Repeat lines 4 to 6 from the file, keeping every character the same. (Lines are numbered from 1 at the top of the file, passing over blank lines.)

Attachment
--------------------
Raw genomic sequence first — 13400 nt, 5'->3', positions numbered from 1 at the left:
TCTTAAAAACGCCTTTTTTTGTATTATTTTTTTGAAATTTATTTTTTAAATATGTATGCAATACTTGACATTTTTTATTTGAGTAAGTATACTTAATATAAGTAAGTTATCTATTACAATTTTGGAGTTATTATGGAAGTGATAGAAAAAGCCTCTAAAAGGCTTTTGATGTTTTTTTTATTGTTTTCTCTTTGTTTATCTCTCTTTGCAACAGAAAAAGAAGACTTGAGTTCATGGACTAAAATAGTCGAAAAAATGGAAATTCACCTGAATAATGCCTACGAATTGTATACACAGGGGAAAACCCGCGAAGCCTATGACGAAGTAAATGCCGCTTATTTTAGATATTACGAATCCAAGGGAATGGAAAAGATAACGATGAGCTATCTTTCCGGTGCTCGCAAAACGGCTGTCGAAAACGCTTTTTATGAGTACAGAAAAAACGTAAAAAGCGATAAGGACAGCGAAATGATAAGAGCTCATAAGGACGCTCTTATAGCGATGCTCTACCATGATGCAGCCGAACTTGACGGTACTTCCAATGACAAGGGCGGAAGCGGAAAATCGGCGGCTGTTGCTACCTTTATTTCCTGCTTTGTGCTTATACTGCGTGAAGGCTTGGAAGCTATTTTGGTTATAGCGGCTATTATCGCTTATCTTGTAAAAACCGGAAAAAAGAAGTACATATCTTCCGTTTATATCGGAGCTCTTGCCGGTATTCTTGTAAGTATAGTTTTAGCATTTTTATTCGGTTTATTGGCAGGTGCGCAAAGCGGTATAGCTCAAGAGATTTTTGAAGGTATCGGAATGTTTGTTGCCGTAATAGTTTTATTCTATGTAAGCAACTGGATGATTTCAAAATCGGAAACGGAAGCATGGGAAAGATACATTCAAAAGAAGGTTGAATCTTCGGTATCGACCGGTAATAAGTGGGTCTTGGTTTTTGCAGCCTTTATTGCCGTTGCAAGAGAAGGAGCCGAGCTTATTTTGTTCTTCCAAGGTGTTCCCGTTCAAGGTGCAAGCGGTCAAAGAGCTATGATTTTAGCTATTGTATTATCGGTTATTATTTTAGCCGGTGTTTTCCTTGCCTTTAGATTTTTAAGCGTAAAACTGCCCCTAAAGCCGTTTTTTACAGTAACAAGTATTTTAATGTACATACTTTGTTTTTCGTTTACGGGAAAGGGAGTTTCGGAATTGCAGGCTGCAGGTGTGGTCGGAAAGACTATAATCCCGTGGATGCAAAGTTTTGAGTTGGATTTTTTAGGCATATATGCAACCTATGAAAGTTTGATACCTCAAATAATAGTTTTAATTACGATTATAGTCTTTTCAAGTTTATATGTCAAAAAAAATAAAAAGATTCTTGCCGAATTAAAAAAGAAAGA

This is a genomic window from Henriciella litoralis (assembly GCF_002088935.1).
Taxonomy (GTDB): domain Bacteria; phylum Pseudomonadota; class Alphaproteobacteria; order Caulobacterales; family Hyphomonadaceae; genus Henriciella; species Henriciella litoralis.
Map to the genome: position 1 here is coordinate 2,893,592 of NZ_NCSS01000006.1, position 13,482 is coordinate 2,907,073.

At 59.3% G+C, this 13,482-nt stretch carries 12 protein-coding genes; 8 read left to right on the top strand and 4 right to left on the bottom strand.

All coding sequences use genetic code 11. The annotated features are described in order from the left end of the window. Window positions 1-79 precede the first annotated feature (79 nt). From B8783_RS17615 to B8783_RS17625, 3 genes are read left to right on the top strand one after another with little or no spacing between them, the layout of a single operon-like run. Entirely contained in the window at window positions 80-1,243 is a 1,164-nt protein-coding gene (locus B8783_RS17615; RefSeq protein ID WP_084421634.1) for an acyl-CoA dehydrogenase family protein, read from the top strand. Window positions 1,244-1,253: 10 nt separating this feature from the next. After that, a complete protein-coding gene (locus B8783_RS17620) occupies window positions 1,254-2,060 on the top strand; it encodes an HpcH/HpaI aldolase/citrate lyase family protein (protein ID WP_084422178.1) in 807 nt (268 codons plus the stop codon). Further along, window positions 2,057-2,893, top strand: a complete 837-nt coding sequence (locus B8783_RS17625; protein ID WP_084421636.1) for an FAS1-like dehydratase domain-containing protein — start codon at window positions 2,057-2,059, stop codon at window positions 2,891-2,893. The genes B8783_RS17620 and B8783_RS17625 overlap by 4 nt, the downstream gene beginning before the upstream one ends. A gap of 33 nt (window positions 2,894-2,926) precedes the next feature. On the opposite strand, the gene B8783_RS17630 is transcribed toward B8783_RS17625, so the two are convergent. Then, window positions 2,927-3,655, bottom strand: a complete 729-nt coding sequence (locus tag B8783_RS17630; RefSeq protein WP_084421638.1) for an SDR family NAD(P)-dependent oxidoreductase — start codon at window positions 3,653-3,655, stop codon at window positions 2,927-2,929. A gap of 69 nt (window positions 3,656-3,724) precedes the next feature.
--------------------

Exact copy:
Taxonomy (GTDB): domain Bacteria; phylum Pseudomonadota; class Alphaproteobacteria; order Caulobacterales; family Hyphomonadaceae; genus Henriciella; species Henriciella litoralis.
Map to the genome: position 1 here is coordinate 2,893,592 of NZ_NCSS01000006.1, position 13,482 is coordinate 2,907,073.

At 59.3% G+C, this 13,482-nt stretch carries 12 protein-coding genes; 8 read left to right on the top strand and 4 right to left on the bottom strand.